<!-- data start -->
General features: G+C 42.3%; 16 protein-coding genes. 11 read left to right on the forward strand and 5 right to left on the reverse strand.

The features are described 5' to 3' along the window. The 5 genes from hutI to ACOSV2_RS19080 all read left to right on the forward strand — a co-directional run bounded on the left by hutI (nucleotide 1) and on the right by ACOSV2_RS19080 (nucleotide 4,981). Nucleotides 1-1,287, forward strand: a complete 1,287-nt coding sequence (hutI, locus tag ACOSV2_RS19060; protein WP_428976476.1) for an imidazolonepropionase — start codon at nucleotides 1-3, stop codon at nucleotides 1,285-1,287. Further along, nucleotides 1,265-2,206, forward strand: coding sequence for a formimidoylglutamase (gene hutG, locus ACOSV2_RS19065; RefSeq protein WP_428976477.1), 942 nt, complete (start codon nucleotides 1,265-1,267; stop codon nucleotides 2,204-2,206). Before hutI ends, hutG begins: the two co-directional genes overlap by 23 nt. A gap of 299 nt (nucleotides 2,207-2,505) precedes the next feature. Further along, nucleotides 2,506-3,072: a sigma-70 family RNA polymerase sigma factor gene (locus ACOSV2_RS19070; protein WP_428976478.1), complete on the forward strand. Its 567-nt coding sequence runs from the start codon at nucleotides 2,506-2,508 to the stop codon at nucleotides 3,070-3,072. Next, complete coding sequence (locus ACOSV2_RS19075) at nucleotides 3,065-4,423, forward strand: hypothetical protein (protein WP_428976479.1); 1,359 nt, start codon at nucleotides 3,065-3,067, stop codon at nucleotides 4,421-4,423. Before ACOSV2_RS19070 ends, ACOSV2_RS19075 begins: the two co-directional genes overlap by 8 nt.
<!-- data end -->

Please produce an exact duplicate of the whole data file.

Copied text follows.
General features: G+C 42.3%; 16 protein-coding genes. 11 read left to right on the forward strand and 5 right to left on the reverse strand.

The features are described 5' to 3' along the window. The 5 genes from hutI to ACOSV2_RS19080 all read left to right on the forward strand — a co-directional run bounded on the left by hutI (nucleotide 1) and on the right by ACOSV2_RS19080 (nucleotide 4,981). Nucleotides 1-1,287, forward strand: a complete 1,287-nt coding sequence (hutI, locus tag ACOSV2_RS19060; protein WP_428976476.1) for an imidazolonepropionase — start codon at nucleotides 1-3, stop codon at nucleotides 1,285-1,287. Further along, nucleotides 1,265-2,206, forward strand: coding sequence for a formimidoylglutamase (gene hutG, locus ACOSV2_RS19065; RefSeq protein WP_428976477.1), 942 nt, complete (start codon nucleotides 1,265-1,267; stop codon nucleotides 2,204-2,206). Before hutI ends, hutG begins: the two co-directional genes overlap by 23 nt. A gap of 299 nt (nucleotides 2,207-2,505) precedes the next feature. Further along, nucleotides 2,506-3,072: a sigma-70 family RNA polymerase sigma factor gene (locus ACOSV2_RS19070; protein WP_428976478.1), complete on the forward strand. Its 567-nt coding sequence runs from the start codon at nucleotides 2,506-2,508 to the stop codon at nucleotides 3,070-3,072. Next, complete coding sequence (locus ACOSV2_RS19075) at nucleotides 3,065-4,423, forward strand: hypothetical protein (protein WP_428976479.1); 1,359 nt, start codon at nucleotides 3,065-3,067, stop codon at nucleotides 4,421-4,423. Before ACOSV2_RS19070 ends, ACOSV2_RS19075 begins: the two co-directional genes overlap by 8 nt.